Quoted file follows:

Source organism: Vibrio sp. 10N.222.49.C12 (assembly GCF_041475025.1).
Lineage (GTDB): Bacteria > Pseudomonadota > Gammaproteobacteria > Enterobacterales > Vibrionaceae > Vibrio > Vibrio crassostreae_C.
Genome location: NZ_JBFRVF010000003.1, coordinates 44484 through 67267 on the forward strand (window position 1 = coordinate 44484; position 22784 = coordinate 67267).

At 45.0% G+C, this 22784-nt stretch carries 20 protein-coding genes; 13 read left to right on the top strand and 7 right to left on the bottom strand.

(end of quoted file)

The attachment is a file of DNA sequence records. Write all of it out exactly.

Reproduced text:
Source organism: Vibrio sp. 10N.222.49.C12 (assembly GCF_041475025.1).
Lineage (GTDB): Bacteria > Pseudomonadota > Gammaproteobacteria > Enterobacterales > Vibrionaceae > Vibrio > Vibrio crassostreae_C.
Genome location: NZ_JBFRVF010000003.1, coordinates 44484 through 67267 on the forward strand (window position 1 = coordinate 44484; position 22784 = coordinate 67267).

At 45.0% G+C, this 22784-nt stretch carries 20 protein-coding genes; 13 read left to right on the top strand and 7 right to left on the bottom strand.